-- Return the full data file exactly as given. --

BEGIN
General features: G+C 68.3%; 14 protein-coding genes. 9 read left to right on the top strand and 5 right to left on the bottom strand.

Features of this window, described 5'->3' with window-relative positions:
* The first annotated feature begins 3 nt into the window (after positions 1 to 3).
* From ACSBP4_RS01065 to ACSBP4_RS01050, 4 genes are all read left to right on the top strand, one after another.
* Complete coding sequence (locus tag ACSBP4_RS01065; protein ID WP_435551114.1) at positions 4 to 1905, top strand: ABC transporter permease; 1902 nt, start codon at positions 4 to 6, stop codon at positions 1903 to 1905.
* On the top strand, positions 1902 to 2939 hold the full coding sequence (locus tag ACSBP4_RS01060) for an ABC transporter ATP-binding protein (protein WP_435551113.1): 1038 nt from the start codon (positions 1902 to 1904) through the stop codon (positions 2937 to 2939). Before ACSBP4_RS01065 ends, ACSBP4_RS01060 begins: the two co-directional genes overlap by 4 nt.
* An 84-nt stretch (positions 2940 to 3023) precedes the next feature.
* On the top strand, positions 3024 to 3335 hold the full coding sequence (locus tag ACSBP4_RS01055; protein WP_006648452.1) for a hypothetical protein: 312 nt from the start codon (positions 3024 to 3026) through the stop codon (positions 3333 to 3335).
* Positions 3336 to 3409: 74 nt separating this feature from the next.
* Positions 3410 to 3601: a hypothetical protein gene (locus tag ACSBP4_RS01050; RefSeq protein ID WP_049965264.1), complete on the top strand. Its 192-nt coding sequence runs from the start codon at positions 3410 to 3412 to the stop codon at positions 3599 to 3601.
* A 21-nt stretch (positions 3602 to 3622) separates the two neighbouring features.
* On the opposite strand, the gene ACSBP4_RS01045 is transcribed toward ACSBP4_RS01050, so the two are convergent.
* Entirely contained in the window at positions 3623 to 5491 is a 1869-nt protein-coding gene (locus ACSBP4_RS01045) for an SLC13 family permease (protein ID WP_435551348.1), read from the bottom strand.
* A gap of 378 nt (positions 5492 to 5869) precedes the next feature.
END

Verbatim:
General features: G+C 68.3%; 14 protein-coding genes. 9 read left to right on the top strand and 5 right to left on the bottom strand.

Features of this window, described 5'->3' with window-relative positions:
* The first annotated feature begins 3 nt into the window (after positions 1 to 3).
* From ACSBP4_RS01065 to ACSBP4_RS01050, 4 genes are all read left to right on the top strand, one after another.
* Complete coding sequence (locus tag ACSBP4_RS01065; protein ID WP_435551114.1) at positions 4 to 1905, top strand: ABC transporter permease; 1902 nt, start codon at positions 4 to 6, stop codon at positions 1903 to 1905.
* On the top strand, positions 1902 to 2939 hold the full coding sequence (locus tag ACSBP4_RS01060) for an ABC transporter ATP-binding protein (protein WP_435551113.1): 1038 nt from the start codon (positions 1902 to 1904) through the stop codon (positions 2937 to 2939). Before ACSBP4_RS01065 ends, ACSBP4_RS01060 begins: the two co-directional genes overlap by 4 nt.
* An 84-nt stretch (positions 2940 to 3023) precedes the next feature.
* On the top strand, positions 3024 to 3335 hold the full coding sequence (locus tag ACSBP4_RS01055; protein WP_006648452.1) for a hypothetical protein: 312 nt from the start codon (positions 3024 to 3026) through the stop codon (positions 3333 to 3335).
* Positions 3336 to 3409: 74 nt separating this feature from the next.
* Positions 3410 to 3601: a hypothetical protein gene (locus tag ACSBP4_RS01050; RefSeq protein ID WP_049965264.1), complete on the top strand. Its 192-nt coding sequence runs from the start codon at positions 3410 to 3412 to the stop codon at positions 3599 to 3601.
* A 21-nt stretch (positions 3602 to 3622) separates the two neighbouring features.
* On the opposite strand, the gene ACSBP4_RS01045 is transcribed toward ACSBP4_RS01050, so the two are convergent.
* Entirely contained in the window at positions 3623 to 5491 is a 1869-nt protein-coding gene (locus ACSBP4_RS01045) for an SLC13 family permease (protein ID WP_435551348.1), read from the bottom strand.
* A gap of 378 nt (positions 5492 to 5869) precedes the next feature.